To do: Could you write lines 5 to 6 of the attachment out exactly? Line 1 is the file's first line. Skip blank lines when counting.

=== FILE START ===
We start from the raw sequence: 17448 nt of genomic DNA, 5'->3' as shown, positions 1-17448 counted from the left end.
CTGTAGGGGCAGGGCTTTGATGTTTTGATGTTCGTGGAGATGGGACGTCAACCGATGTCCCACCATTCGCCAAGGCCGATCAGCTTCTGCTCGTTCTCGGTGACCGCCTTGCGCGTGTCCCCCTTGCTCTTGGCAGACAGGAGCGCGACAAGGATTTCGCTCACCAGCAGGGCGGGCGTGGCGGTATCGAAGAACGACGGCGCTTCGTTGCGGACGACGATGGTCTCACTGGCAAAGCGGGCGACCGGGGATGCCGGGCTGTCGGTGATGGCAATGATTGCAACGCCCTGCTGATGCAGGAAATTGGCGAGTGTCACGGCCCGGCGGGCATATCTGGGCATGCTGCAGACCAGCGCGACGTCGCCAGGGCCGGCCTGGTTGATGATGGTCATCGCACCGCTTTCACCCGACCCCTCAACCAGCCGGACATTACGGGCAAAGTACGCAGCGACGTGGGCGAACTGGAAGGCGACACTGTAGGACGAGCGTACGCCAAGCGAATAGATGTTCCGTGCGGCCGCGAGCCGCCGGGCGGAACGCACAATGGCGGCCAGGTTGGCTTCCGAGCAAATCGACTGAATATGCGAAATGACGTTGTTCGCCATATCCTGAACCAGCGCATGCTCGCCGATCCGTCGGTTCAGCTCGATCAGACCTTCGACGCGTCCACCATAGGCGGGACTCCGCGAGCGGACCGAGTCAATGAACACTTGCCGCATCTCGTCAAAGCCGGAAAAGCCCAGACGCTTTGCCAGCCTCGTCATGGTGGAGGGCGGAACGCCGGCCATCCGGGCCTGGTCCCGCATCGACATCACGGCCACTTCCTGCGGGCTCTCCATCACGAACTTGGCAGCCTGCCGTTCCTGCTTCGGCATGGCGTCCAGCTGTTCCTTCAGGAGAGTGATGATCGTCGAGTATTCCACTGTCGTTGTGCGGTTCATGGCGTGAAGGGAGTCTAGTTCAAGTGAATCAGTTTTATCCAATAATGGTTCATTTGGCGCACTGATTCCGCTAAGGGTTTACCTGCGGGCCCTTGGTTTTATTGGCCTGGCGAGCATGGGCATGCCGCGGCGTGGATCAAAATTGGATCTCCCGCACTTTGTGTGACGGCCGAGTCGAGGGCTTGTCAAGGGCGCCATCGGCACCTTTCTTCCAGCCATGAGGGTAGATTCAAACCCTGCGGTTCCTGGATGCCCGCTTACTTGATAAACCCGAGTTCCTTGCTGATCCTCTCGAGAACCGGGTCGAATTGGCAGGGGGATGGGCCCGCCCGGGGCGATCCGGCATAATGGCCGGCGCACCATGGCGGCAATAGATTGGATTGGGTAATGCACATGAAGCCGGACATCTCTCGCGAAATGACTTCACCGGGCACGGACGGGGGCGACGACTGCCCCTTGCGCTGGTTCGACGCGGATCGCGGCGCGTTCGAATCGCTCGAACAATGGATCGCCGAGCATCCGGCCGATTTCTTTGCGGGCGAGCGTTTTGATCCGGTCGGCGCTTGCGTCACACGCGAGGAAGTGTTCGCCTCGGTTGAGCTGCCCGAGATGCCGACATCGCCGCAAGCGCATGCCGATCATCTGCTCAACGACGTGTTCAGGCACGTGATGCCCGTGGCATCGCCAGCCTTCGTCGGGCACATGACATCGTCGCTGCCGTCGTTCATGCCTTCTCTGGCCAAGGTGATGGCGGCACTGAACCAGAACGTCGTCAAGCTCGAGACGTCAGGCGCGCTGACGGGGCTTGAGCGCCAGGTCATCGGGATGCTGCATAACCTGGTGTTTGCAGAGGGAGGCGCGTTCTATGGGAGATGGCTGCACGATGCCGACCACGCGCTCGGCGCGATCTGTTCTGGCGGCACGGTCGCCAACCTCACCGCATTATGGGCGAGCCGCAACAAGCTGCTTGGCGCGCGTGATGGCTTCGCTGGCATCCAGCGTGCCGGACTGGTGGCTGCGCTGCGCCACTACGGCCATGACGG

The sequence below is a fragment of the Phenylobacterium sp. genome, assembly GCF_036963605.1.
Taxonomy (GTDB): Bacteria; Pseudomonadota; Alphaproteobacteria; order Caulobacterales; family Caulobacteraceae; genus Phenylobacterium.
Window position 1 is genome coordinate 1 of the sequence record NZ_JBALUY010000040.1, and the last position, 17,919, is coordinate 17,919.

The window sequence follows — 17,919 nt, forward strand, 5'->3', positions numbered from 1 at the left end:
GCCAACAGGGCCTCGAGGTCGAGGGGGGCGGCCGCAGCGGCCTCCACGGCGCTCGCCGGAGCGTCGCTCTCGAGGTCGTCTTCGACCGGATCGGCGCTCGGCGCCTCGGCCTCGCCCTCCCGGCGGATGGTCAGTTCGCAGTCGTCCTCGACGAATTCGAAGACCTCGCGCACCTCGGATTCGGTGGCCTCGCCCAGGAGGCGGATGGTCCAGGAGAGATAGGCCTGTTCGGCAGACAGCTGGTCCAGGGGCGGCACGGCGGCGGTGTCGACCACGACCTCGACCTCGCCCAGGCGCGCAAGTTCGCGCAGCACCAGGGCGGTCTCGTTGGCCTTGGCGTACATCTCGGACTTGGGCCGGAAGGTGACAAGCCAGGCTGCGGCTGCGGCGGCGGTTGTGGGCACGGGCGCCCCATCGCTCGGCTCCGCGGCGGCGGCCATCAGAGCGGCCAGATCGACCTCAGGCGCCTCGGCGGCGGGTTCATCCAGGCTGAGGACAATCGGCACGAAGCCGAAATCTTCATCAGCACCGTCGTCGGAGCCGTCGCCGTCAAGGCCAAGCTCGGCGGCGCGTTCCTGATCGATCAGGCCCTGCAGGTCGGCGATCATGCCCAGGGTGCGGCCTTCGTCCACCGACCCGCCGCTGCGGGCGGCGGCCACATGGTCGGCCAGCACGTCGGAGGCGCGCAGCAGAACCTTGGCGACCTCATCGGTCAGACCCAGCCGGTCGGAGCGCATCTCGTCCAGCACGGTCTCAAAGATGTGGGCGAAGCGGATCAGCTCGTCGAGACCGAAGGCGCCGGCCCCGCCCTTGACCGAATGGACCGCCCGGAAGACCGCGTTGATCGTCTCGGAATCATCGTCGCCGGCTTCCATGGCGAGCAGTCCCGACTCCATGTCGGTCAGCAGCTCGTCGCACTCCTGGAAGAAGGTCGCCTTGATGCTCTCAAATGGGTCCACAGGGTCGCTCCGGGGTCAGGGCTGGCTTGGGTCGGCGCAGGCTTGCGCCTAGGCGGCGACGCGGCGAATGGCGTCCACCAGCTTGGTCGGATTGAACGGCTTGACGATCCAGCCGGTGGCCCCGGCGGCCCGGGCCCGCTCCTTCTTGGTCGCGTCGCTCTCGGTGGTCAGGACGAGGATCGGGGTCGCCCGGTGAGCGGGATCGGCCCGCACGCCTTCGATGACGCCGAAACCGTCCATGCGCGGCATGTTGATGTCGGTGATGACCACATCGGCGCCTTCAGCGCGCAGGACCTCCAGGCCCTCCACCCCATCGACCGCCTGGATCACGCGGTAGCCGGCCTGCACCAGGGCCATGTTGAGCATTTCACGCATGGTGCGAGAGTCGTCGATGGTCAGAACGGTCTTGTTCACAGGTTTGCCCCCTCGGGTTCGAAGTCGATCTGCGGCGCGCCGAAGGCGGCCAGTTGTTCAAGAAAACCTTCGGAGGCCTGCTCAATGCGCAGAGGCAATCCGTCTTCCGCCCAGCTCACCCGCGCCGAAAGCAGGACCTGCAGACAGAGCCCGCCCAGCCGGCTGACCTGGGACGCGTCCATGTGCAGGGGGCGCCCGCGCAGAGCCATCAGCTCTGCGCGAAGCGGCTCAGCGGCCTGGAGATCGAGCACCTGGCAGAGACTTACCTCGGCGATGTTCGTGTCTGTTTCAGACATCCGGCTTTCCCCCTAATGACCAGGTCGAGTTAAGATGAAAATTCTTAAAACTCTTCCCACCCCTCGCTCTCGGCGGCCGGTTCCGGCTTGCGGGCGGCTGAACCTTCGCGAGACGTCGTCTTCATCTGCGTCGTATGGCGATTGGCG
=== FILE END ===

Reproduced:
Window position 1 is genome coordinate 1 of the sequence record NZ_JBALUY010000040.1, and the last position, 17,919, is coordinate 17,919.

The window sequence follows — 17,919 nt, forward strand, 5'->3', positions numbered from 1 at the left end: